Exeter, Devon UK • Mar 4, 2024 • VOL XII

Exeter, Devon UK • [date-today] • VOL XII
Home Screen Review: Cyrano

Review: Cyrano

5 mins read
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Review: Cyrano

Cyrano trailer – Universal Pictures

Despite finding something to love in its extravagance and flamboyancy, Clémence Smith argues that Joe Wright’s adaptation misses the point of its source material.

Cyrano seems like a promising film at first. It is a musical adaptation of the 1897 French play Cyrano de Bergerac by Edmond Rostand and features a star-studded cast; needless to say, I was eagerly anticipating its release. Unfortunately, Cyrano left me bitterly disappointed. 

The film’s strong points are undoubtedly its costume design and décor. Its varied colour palette triumphs on the big screen, echoing the hit Netflix series, Bridgerton. This initially flamboyant stage design gradually peters out as the plot darkens, which I thought was a nice touch. Nonetheless, you can’t put lipstick on a pig: delicately crafted visuals are not enough to cover up the film’s many pitfalls.

Let’s start by sketching some basic plot points. Cyrano, a cadet in the French army, is hopelessly in love with his childhood friend, Roxanne. She, however, is in love with Christian, who she meets by chance at the theatre. Despite his panache, Cyrano is convinced that Roxanne will never love him because of his dwarfism. Instead, Instead, Cyrano channels his love for Roxanne by helping Christian write letters to her. The story contrasts two types of men: Cyrano, on the one hand, who has wit but is not conventionally beautiful, and Christian, on the other hand, who is attractive but desperately inarticulate. 

I was also astonished to see that one of the play’s most famous passages was completely cut out of the film

Joe Wright turns Cyrano, as The Guardian states, into a “letter ghostwriter”. I think that this is a gross oversimplification of Rostand’s original play. Cyrano is not merely about a love triangle – the original plot raises important questions about the discrepancies between inner self and appearance, which Wright dismisses in favour of a flippant romance. 

Furthermore, Peter Dinklage’s rendition of Cyrano is worlds away from Rostand’s eloquent and sharp-minded character. Dinklage stumbles in his speech and the various songs’ lyrics are far from awe-inspiring: rhyming Cyrano with “know” and Roxanne with “understand” is disappointingly shallow. In addition, Cyrano’s use of the word “Halloween” is a glaring anachronism, as the film is set in the 17th century, but the word only came into circulation in the mid-18th century. Wright’s attempts, such as these, at modernising the text are in my opinion cringe-inducing and, quite frankly, pointless.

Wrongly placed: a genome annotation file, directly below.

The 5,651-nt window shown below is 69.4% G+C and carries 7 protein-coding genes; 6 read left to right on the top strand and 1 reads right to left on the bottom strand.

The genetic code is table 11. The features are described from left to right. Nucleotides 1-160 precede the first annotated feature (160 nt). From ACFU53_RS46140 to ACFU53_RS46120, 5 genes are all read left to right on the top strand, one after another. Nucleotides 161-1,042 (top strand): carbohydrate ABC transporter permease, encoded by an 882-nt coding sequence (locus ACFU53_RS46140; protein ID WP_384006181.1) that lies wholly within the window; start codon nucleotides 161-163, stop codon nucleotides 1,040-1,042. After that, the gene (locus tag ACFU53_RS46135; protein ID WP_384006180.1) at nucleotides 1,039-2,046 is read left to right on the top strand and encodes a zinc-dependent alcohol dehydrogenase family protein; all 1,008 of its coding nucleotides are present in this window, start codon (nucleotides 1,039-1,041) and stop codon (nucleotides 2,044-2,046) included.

I was also astonished to see that one of the play’s most famous passages was completely cut out of the film. Cyrano’s “no thank you” tirade is a crucial moment in Rostand’s text, as it establishes Cyrano’s commitment to freedom of speech. It also highlights his rhetorical skills, as he spontaneously and effortlessly crafts a compelling argument that condemns the corruption of the ruling class. Removing this scene further trivialises Cyrano and the social reforms he champions.

Last, but certainly not least, the actors’ singing is underwhelming and Dinklage in particular struggles, painfully, through his melodies. Ironically, Kelvin Harrison Jr., who plays Christian, exhibits more verbal prowess, despite supposedly lacking it. After Roxanne’s lead number “I need more”, I was left, like the song’s title, with little hope for the film’s second half. The songs felt mechanical and insincere and honestly made me want to laugh instead of cry during the film’s rawest moments.

In short, I would urge you to read Rostand’s play instead of watching Cyrano. Although I admire Wright’s ambition, his adaptation crumbles under its own weight. Modernisation need not go hand-in-hand with oversimplification: if anything, a good adaptation should develop its source rather than gloss over the issues it raises. 

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